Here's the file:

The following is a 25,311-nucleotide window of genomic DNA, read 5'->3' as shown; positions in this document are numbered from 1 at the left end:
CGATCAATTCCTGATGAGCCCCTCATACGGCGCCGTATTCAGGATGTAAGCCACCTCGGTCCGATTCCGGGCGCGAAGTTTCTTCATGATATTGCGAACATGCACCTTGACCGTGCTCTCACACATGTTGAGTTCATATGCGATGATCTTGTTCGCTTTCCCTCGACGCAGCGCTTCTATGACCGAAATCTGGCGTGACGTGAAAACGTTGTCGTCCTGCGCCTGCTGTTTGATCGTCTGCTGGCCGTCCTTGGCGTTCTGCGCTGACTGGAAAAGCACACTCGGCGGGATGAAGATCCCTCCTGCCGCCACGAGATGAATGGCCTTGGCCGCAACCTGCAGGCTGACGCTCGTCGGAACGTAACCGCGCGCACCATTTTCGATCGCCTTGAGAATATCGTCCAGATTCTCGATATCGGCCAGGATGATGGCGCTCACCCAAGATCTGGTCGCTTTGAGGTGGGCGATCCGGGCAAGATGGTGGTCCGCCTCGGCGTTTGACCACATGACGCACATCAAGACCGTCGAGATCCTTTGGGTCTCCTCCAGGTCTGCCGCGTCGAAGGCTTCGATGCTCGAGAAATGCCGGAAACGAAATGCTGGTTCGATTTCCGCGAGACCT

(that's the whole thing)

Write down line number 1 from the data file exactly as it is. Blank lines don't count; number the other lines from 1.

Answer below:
The following is a 25,311-nucleotide window of genomic DNA, read 5'->3' as shown; positions in this document are numbered from 1 at the left end: